UM Breast Cancer Researchers partner with Almac to win prestigious Department of Defense Grant
July 28, 2009
Almac Diagnostic Services have partnered with breast cancer researchers at Sylvester Comprehensive Cancer Center, University of Miami Miller (UM) to win a prestigious Department of Defense Synergistic Idea Award, one of just twelve such grants awarded in the United States.
The $725,000 research grant over two years will allow Lisa Baumbach, Ph.D., Associate Professor of Pediatrics at the MillerSchool, and Mark Pegram, M.D., Professor of Medicine and Associate Director for clinical and translational research at the Braman Family Breast Cancer Institute at Sylvester, to expand their earlier work and examine the genetic differences found in African-American breast cancer patients.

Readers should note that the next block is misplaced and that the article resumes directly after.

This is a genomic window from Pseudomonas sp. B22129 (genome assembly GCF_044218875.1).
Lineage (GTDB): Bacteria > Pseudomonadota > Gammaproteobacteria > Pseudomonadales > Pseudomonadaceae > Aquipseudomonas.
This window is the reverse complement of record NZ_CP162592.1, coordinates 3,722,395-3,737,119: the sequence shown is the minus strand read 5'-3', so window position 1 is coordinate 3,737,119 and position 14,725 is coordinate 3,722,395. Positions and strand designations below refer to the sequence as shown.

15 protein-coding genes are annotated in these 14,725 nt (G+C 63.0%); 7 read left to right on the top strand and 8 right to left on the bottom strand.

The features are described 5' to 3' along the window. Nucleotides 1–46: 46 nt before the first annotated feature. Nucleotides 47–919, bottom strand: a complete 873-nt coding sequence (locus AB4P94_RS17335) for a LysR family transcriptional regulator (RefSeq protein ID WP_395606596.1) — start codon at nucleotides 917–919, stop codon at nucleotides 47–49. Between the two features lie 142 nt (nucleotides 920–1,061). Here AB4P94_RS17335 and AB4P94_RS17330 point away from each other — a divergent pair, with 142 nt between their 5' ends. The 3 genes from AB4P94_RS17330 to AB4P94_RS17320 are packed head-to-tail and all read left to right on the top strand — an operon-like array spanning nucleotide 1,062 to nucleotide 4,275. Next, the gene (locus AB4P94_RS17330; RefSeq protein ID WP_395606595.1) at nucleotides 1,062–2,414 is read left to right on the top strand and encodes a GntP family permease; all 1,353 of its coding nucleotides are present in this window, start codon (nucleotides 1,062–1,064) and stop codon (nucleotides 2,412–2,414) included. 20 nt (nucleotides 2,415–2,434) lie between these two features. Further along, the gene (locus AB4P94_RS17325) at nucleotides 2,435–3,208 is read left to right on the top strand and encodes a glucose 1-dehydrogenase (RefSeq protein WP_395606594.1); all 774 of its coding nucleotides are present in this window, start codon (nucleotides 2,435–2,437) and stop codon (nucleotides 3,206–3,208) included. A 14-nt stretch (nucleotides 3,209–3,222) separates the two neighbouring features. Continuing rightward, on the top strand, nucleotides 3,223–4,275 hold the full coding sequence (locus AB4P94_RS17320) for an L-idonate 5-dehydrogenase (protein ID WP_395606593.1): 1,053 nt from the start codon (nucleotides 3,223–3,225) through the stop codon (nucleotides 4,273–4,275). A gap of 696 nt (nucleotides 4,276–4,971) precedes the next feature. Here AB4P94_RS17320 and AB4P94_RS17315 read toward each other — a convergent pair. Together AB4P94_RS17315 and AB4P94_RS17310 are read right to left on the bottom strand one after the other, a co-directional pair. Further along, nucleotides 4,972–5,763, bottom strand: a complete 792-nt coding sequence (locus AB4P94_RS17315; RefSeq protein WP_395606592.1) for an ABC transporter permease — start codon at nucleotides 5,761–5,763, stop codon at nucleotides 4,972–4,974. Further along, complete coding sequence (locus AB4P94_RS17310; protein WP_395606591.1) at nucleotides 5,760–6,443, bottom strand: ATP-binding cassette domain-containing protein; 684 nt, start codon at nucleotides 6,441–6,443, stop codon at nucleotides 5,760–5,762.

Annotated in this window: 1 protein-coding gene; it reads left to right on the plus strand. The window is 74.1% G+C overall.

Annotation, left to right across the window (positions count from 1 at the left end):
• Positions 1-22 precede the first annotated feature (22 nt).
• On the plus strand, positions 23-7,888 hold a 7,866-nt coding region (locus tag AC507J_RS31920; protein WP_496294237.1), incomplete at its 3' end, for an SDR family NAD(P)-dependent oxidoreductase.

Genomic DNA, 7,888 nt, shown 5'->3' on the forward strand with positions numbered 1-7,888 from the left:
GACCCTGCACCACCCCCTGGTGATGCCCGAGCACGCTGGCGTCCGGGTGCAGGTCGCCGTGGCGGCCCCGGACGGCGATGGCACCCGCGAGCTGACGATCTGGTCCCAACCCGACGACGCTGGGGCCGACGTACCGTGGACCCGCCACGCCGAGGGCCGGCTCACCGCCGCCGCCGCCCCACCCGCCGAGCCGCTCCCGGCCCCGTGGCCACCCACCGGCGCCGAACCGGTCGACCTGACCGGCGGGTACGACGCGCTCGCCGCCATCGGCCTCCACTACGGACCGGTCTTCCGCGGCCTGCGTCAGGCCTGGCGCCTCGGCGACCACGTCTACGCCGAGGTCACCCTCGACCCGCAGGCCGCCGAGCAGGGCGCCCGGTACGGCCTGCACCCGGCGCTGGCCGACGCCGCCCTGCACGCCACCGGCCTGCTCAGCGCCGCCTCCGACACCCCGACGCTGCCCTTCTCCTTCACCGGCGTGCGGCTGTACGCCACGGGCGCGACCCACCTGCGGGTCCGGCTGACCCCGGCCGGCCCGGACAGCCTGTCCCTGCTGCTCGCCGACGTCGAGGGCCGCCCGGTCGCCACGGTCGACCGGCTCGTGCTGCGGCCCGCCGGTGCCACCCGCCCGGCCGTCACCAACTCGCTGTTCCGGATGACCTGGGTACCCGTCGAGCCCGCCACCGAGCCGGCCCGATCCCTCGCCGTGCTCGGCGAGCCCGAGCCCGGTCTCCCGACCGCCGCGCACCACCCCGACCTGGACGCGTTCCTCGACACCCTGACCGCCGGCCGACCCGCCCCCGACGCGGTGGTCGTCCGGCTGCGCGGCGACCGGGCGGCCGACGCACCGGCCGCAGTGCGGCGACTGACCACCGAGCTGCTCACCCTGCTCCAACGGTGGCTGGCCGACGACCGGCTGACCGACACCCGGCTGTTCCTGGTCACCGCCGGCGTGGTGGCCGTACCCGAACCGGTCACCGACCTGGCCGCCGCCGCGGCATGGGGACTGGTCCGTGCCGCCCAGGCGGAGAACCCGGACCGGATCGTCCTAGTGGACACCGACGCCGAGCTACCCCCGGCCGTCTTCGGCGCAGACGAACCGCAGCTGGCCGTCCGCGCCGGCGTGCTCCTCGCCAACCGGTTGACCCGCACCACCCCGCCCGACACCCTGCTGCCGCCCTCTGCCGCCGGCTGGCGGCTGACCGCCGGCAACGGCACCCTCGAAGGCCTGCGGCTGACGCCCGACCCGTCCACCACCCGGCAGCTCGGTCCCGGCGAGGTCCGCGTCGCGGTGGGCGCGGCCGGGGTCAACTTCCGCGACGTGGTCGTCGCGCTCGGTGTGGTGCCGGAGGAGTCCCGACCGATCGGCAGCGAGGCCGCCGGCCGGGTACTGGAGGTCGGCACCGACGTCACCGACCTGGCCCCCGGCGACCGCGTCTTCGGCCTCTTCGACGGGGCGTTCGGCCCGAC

Baumbach and Pegram’s study utilizes Almac’s Cancer DSA™. The Almac Cancer DSA™ is the first high-density microarray to focus on the transcriptome of a particular disease and as a result contains significant, additional and relevant information. The tool has been designed to enable profiling from both frozen and FFPE tissue which allows application of this unique microarray technology to current clinical practice and retrospective tissue banks.
Professor Paul Harkin,President of Almac Diagnostic Services explains that; “the Almac Diagnostic Services Breast Cancer DSA™ research tool offers the most comprehensive gene expression analysis platform for the study of breast cancer with over 60,000 biologically relevant transcripts available for interrogation.”
The UM teams preliminary findings showed ethnic-specific gene expression patterns in African-American women. Using breast cancer tissue samples, they will now compare genome expression in African-Americans with naturalized African women, examining 50 women in each group. In addition, Baumbach and Pegram will also analyzechromosomal alterations associated with gene expression differences.